A happy day when I left school

The Sixth Form brought relaxation of the regime and the prospect of release. We no longer had to kneel on the parquet floor for morning prayers with the cracks between the oak blocks imprinted on our knees. Instead we stood on the platform facing the rest as we sang the daily hymn. Despite the school motto: “Bold in God” I was now a confirmed atheist and resolutely declined to sing. Nobody noticed, of course. Nonetheless staff attitudes were softening. Even the redoubtable Miss Higgs proved to be human. Painting in oils under a tree at Presdales my work was hindered by flying insects. “Do you smoke?” asked Miss H. Surprised, and reluctant to incriminate myself, “Sometimes” was my cautious reply. “Well I think cigarettes are the answer,” she said. Although not a real smoker, the remedy proved effective. Fortunately it did not prove addictive. Nonetheless it was a happy day when I left school, not to return until many years had passed. My aversion to the colour navy lasted almost as long.

 

 Moving on

Having no career plan and few GCEs the best option was a secretarial course. Hatfield Technical College offered a nine-month Intensive Secretarial Course. This proved intensive in every sense. For every girl there were scores of boys – Paradise regained indeed!

This page was added on 18/03/2011.

Comments about this page

  • I was in Miss Birds class in 1952 with all the people mentioned. I have very similar memories of the teachers. I was very friendly with Judith Jackson and Leonie Jasper. I remember the staff well. Miss Violet Rowe was my favourite. I loathed Miss Higgs and once threw My satchel at her. I wasn’t happy there but learnt to keep my head below the parapet.
    When I eventually became a teacher I was determined not to treat my pupils as we were often treated. We had Mrs Massa for a year, she was small and fierce but very fair.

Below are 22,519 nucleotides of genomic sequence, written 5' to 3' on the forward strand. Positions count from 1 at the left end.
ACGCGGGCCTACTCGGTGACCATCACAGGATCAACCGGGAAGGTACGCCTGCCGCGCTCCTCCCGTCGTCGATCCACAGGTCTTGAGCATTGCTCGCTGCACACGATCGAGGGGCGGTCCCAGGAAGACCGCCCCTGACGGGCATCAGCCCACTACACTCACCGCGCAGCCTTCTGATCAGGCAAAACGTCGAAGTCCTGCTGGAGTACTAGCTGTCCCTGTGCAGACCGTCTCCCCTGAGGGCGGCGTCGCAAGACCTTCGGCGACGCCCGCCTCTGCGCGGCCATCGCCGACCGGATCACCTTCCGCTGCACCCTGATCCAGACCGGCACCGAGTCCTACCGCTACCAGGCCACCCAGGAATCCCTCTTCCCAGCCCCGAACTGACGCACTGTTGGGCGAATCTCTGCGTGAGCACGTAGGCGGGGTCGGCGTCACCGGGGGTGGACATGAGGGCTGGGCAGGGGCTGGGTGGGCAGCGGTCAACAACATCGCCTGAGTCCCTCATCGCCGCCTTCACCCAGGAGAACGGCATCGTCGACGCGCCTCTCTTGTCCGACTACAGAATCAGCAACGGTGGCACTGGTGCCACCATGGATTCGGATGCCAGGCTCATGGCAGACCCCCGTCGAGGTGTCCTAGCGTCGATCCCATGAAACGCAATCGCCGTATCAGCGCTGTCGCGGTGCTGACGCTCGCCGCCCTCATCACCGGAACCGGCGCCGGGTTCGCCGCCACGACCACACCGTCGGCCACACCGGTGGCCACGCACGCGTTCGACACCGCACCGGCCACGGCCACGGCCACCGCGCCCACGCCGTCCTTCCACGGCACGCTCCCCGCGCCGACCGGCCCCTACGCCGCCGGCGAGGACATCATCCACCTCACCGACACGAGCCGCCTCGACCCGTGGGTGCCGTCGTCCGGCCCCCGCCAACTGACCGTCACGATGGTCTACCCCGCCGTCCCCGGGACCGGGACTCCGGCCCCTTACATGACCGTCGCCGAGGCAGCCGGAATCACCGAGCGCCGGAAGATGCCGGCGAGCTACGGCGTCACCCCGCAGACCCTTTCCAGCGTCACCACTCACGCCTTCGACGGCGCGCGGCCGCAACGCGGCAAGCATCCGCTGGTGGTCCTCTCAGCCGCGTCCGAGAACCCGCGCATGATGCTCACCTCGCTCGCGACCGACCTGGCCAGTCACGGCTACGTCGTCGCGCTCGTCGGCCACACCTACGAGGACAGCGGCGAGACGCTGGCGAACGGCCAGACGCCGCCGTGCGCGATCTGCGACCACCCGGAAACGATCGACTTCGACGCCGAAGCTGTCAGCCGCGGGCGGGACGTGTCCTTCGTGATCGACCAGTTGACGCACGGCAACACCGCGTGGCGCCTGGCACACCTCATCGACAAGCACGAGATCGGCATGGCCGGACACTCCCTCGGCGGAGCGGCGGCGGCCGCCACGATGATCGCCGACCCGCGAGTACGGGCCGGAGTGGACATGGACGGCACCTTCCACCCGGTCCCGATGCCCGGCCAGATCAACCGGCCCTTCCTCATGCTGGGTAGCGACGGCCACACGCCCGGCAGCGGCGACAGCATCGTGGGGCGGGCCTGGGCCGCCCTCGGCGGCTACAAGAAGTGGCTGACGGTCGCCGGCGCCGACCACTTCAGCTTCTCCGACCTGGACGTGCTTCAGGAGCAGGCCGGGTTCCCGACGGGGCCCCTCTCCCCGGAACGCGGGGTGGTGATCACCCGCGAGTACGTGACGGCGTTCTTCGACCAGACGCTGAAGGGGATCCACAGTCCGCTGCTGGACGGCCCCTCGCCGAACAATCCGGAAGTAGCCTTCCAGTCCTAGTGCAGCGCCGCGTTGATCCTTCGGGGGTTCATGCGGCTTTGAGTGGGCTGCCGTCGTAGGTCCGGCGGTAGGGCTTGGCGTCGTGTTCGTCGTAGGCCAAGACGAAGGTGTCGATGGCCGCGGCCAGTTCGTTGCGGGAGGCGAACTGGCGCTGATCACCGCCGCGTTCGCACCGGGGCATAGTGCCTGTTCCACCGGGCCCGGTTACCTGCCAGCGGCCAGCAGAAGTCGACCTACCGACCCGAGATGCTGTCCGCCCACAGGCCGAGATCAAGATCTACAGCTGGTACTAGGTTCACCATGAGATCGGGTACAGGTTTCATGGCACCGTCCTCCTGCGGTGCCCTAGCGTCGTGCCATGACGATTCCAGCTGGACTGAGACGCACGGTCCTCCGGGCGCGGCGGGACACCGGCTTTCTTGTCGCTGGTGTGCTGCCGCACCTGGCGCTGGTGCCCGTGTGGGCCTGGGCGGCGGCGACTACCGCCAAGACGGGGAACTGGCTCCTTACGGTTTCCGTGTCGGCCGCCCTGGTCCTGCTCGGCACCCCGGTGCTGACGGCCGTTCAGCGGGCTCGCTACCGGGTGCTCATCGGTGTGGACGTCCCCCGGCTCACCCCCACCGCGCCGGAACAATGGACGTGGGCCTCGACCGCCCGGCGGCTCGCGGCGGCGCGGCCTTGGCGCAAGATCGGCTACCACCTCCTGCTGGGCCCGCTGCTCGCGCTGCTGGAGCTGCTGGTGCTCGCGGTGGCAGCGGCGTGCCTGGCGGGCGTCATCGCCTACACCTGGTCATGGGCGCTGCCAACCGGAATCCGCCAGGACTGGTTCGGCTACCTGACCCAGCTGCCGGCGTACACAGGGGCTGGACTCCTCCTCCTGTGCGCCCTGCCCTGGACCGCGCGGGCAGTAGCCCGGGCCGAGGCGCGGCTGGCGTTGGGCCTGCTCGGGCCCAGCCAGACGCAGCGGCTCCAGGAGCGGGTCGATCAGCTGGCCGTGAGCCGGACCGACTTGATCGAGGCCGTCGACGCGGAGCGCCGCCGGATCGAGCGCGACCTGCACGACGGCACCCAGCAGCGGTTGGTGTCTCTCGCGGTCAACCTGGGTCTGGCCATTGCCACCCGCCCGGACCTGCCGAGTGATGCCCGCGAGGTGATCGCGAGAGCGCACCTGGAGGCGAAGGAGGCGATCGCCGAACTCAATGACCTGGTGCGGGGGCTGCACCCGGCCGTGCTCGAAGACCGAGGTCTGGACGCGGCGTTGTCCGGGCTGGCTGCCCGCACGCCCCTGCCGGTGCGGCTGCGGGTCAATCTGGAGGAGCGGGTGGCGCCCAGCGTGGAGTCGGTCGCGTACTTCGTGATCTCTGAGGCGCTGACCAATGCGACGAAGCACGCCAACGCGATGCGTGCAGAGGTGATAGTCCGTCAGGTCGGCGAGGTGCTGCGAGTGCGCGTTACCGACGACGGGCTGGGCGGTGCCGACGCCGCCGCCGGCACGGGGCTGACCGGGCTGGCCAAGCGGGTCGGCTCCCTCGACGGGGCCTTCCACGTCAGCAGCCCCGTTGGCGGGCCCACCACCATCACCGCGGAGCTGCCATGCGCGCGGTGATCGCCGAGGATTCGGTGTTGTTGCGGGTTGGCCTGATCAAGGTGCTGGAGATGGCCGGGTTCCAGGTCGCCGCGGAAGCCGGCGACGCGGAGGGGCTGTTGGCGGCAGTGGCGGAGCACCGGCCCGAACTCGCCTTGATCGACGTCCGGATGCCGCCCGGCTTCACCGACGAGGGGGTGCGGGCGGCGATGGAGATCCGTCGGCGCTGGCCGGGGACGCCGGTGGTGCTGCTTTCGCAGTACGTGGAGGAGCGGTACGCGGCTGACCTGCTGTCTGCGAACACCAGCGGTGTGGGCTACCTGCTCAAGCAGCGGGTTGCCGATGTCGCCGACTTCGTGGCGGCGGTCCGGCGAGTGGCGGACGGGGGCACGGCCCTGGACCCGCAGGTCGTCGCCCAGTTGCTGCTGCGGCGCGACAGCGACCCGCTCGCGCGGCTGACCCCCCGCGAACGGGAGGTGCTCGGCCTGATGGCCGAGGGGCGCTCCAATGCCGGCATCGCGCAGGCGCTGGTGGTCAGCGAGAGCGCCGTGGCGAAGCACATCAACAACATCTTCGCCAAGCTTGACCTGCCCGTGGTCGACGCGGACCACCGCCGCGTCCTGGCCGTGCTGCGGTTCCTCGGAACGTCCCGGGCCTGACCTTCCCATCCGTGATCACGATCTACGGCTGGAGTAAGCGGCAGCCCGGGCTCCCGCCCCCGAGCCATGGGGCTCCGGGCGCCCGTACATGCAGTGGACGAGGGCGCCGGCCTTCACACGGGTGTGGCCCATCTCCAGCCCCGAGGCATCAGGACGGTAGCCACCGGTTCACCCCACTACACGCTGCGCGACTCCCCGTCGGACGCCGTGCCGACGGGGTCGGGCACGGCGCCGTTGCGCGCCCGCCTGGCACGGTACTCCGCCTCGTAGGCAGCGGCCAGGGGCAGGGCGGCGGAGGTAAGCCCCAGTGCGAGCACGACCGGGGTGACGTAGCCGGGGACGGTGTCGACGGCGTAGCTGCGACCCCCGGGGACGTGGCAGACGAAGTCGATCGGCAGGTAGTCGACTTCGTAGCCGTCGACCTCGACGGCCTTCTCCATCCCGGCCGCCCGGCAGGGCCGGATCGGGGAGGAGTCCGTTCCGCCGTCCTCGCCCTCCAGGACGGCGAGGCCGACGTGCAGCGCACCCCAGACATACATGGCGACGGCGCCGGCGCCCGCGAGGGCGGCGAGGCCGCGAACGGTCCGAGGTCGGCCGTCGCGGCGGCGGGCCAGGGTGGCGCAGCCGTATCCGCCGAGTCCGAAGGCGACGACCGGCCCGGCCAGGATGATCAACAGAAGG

Pamela Hallworth ( Hodson)

    By Pamela Hallworth (11/08/2017)
  • My friend Doreen Bay (nee Hearn) yesterday lent me a copy of the Ware Grammar School Magazine 1960-61 that she’s just found among her memorabilia. She’d recently been to the Golden Wedding celebrations of another ex WGS girl, Pat Moyle.

    I’d never seen the magazine before: 68 pages, full of interest, with accounts of school trips, music club and sports reports, prize winners, list of Head Girl, senior prefects and Leavers and where we went on to: Secretarial Training with British Railways for me. Absolutely fascinating.

    Presumably there was an edition each year – so strange that I never knew it existed. Anyone else have a copy?

    By Brenda Mathews (was Park) (29/06/2017)
  • Does anyone have any information about the heat of Top Of The Form on BBC1 in the Autumn of 1964. Your opposition on that occasion was King Edward VII Grammar School (for boys) at King’s Lynn. KES was robbed. 🙂

    By Alvin (08/06/2017)
  • How fascinating to read these comments. I was at WGS from 1947-54, starting in Miss Gower’s form. I also remember being very frightened of Miss Clark, although she was a brilliant teacher. I also remember if one had done anything particularly ‘naughty’ you had to stand outside Miss Woodhead’s office, in fear and trepidation! I also went on   the school trip to Rome with Janet Giles,Sheila Preston and of course many others. I still have many photos of that trip. And, of course, we never ventured out of the school without wearing a hat and we certainly never never ate in public. Although as I lived in Wareside, I had to wait 40 minutes for my bus home, so was always tempted by  the sweet shop opposite the bus stop. Sheila Bunce (McGowan)

    By Sheila Bunce (30/08/2016)
  • Life is strange. I grew up in Hertfordshire and was a pupil at Ware Grammar School 1936 to 1942. I left to attend London University at Royal Free Hospital medical school as a scholarship student, thanks to the help I had from the staff. I remember Miss Eldridge(Biology) who allowed me to play at making plant dyes, and Miss Herklots (Maths).

    I married a Malaysian and came to Singapore in !955 and to Kuala Lumpur, Malaysia in 1960. Recently I was at a birthday party and discovered that I was sitting next to a lady who had attended Ware Grammar School. She is younger than me so we didn’t overlap but we had some mutual memories of staff and setting. Miss Woodhead as headmistress, Miss Eldridge(Biology) and Miss Hodge and Miss Clarke and the old buildings of Amwell House.